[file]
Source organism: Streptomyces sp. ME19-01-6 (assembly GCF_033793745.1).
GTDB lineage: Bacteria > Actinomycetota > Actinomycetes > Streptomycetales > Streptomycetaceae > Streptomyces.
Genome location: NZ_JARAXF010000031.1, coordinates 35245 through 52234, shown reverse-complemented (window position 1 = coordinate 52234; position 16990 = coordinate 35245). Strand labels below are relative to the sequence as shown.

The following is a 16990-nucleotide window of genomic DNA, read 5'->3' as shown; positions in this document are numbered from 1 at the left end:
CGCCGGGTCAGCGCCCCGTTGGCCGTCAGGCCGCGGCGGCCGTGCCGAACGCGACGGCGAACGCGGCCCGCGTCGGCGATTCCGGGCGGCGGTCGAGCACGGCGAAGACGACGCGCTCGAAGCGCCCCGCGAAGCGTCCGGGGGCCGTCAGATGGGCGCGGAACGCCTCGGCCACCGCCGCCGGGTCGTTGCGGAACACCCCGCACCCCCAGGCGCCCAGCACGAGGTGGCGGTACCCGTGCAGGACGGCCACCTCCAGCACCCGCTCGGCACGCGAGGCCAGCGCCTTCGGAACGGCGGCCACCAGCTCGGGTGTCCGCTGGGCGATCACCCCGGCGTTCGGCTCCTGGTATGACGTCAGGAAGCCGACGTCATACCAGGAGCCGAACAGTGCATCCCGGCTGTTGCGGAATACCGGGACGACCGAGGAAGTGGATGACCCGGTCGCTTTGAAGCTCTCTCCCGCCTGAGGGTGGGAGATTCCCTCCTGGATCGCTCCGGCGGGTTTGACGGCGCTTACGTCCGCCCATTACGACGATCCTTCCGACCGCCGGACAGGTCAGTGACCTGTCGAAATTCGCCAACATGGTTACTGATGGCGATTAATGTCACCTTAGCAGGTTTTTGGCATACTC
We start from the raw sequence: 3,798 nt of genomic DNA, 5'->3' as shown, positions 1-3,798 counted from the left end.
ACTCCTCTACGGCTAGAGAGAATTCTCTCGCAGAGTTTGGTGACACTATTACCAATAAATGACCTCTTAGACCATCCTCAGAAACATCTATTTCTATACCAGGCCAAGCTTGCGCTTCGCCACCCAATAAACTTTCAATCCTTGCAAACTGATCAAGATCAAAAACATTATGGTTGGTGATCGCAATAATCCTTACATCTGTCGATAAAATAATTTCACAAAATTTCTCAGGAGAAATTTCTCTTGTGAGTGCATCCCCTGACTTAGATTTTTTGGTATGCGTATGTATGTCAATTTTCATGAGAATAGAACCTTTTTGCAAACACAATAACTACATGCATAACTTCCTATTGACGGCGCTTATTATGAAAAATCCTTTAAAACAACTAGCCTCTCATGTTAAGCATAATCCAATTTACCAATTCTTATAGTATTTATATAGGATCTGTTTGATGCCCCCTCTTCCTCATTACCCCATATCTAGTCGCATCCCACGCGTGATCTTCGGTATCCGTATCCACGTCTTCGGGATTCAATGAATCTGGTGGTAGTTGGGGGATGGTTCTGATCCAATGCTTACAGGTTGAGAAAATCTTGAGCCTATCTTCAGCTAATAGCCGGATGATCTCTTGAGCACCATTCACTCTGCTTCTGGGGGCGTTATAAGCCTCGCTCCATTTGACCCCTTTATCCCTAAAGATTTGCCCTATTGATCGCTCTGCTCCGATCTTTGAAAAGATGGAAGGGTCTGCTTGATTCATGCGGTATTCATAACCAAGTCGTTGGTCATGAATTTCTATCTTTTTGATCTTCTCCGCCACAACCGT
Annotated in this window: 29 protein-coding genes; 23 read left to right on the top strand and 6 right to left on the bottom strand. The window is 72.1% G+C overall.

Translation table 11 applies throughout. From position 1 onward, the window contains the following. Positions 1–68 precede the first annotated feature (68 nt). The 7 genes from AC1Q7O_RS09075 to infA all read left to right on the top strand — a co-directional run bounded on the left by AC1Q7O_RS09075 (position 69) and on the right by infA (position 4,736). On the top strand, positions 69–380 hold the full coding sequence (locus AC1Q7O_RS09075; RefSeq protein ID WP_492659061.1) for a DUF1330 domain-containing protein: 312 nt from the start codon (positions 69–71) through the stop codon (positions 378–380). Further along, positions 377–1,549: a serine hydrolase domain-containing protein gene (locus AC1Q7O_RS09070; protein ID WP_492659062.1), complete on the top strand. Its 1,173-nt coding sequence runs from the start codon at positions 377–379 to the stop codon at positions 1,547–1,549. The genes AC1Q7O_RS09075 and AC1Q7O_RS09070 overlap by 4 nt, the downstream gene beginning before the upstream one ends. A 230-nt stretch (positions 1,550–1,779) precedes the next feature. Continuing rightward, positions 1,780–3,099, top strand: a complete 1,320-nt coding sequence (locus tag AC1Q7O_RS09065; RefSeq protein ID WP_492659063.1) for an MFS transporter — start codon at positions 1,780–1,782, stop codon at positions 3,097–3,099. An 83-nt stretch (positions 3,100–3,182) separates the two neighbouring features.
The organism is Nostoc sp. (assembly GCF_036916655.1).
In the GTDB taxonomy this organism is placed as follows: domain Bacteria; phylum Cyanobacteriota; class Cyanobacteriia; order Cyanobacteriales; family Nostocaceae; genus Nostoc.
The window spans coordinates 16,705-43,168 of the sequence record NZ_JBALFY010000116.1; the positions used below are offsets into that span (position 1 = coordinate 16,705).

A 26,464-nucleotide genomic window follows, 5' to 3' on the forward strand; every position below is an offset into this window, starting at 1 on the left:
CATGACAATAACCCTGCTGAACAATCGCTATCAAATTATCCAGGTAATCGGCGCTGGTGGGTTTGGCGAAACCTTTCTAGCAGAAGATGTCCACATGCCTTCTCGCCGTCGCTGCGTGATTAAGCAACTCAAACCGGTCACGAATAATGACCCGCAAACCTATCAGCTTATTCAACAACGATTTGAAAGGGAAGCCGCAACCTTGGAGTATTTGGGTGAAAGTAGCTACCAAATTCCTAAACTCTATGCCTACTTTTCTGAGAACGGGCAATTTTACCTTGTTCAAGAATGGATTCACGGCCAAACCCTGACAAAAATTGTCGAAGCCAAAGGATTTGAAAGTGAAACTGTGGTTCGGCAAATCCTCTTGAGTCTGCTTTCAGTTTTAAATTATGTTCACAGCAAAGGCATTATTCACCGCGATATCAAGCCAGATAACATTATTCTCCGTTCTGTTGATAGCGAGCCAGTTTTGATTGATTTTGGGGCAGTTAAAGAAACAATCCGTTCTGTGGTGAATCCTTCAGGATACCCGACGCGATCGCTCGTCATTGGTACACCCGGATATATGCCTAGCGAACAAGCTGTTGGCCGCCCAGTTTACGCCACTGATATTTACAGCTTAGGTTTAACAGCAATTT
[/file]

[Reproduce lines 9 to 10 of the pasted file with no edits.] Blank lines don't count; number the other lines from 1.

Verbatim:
Translation table 11 applies throughout. From position 1 onward, the window contains the following. Positions 1–68 precede the first annotated feature (68 nt). The 7 genes from AC1Q7O_RS09075 to infA all read left to right on the top strand — a co-directional run bounded on the left by AC1Q7O_RS09075 (position 69) and on the right by infA (position 4,736). On the top strand, positions 69–380 hold the full coding sequence (locus AC1Q7O_RS09075; RefSeq protein ID WP_492659061.1) for a DUF1330 domain-containing protein: 312 nt from the start codon (positions 69–71) through the stop codon (positions 378–380). Further along, positions 377–1,549: a serine hydrolase domain-containing protein gene (locus AC1Q7O_RS09070; protein ID WP_492659062.1), complete on the top strand. Its 1,173-nt coding sequence runs from the start codon at positions 377–379 to the stop codon at positions 1,547–1,549. The genes AC1Q7O_RS09075 and AC1Q7O_RS09070 overlap by 4 nt, the downstream gene beginning before the upstream one ends. A 230-nt stretch (positions 1,550–1,779) precedes the next feature. Continuing rightward, positions 1,780–3,099, top strand: a complete 1,320-nt coding sequence (locus tag AC1Q7O_RS09065; RefSeq protein ID WP_492659063.1) for an MFS transporter — start codon at positions 1,780–1,782, stop codon at positions 3,097–3,099. An 83-nt stretch (positions 3,100–3,182) separates the two neighbouring features.
The organism is Nostoc sp. (assembly GCF_036916655.1).